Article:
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“three out of four rural Indians cannot afford a balanced, nutritious diet.”, In this context analyse the Nutrition challenges facing India.

Topic: Issues relating to poverty and hunger. Issues relating to development and management of Social Sector/Services relating to Health, Education, Human Resources.

3. “three out of four rural Indians cannot afford a balanced, nutritious diet.”, In this context analyse the Nutrition challenges facing India. (250 words)

Reference: The Hindu 

Why the question:

The article explains that the India’s low global rank in tackling nutritional deficits calls for a revamped PDS.

Key Demand of the question:

One must analyse in detail the Nutrition challenges facing India.

Directive:

AnalyzeWhen asked to analyse, you have to examine methodically the structure or nature of the topic by separating it into component parts and present them as a whole in a summary.

Structure of the answer:

Introduction:

Start with alarming facts like – This year’s Global Hunger Index (GHI) places India in the company of Sudan — rank 94 among 107 countries — with the unedifying assessment of the national situation as “serious”.

Body:

The recent findings of the International Food Policy Research Institute scholars show that three out of four rural Indians cannot afford a balanced, nutritious diet. The NFHS-4 of 2015-16 found that under-five stunting from chronic undernourishment stood at 38%, and wasting as a result of acute lack of nutrition, at 21%.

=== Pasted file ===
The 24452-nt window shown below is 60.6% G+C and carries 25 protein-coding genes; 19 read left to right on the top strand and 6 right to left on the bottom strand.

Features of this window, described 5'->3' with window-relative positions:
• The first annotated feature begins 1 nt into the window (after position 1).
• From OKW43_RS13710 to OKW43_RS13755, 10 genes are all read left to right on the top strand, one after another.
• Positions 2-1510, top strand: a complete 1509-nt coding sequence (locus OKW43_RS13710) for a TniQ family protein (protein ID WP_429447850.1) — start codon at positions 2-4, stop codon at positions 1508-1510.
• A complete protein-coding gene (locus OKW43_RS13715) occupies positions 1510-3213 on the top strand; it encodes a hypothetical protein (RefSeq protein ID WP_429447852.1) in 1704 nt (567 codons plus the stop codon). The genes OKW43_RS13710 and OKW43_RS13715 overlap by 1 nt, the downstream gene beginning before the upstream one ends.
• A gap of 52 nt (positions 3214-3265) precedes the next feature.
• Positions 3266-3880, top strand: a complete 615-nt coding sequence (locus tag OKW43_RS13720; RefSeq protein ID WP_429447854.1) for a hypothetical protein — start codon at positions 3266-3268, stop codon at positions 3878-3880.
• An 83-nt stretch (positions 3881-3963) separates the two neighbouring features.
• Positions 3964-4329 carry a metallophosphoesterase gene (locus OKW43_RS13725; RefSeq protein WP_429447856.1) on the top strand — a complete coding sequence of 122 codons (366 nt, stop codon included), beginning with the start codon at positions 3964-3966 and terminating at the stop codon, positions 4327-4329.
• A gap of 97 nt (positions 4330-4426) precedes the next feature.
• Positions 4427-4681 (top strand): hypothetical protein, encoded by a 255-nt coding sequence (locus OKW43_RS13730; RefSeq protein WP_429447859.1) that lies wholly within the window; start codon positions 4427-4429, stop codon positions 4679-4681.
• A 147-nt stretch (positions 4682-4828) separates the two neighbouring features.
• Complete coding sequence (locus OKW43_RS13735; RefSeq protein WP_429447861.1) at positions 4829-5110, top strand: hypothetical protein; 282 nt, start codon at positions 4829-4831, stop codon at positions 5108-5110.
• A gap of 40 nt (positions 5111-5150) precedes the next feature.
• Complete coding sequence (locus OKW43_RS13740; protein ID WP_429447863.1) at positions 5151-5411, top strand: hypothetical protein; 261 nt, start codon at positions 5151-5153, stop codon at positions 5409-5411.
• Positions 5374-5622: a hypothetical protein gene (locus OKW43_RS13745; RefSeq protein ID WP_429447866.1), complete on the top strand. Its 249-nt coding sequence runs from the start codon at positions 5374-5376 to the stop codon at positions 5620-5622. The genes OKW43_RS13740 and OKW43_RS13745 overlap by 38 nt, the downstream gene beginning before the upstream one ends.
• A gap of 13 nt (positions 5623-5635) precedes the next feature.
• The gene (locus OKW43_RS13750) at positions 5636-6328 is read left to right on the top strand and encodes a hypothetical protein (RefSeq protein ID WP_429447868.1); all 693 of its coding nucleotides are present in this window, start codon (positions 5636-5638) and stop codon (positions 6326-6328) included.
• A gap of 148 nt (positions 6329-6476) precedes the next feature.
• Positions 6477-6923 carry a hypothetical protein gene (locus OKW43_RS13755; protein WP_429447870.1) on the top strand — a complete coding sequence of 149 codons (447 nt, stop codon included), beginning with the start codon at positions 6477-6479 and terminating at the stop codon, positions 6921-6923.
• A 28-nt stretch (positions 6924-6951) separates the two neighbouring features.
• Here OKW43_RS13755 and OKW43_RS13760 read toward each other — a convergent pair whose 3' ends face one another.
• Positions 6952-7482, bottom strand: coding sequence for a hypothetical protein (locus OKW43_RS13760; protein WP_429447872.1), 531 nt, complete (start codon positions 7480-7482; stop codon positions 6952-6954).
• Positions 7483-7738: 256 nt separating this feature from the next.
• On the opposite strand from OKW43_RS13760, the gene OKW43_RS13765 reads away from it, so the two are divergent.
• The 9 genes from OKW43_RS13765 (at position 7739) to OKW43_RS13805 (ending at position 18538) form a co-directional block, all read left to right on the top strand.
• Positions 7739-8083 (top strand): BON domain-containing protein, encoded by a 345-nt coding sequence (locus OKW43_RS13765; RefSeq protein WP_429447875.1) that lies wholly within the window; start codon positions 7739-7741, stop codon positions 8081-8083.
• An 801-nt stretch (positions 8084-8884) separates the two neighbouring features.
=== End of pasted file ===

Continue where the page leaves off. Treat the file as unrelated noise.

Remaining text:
The above observations are evidence of the nutrition challenge that India faces.

Explain the concerns first and the causes – The existing deprivation has been aggravated by the pandemic, with food inflation putting pressure on depleted incomes or meager pensions and savings. The right to food leaves a large section of Indians hungry, stunted and wasted. There is a need to overcome the false equation between energy calories and nourishing diets etc.

Suggest what needs to be done.

Conclusion:

There is the need for a radical transformation in the delivery of adequate nutrition especially to women and children to address the issue of hunger, wasting and stunting among children. Strengthening the PDS, with a focus on women’s health, would lead to healthier pregnancies, and stronger supplemental nutrition under the ICDS scheme would give children a better chance at all-round development.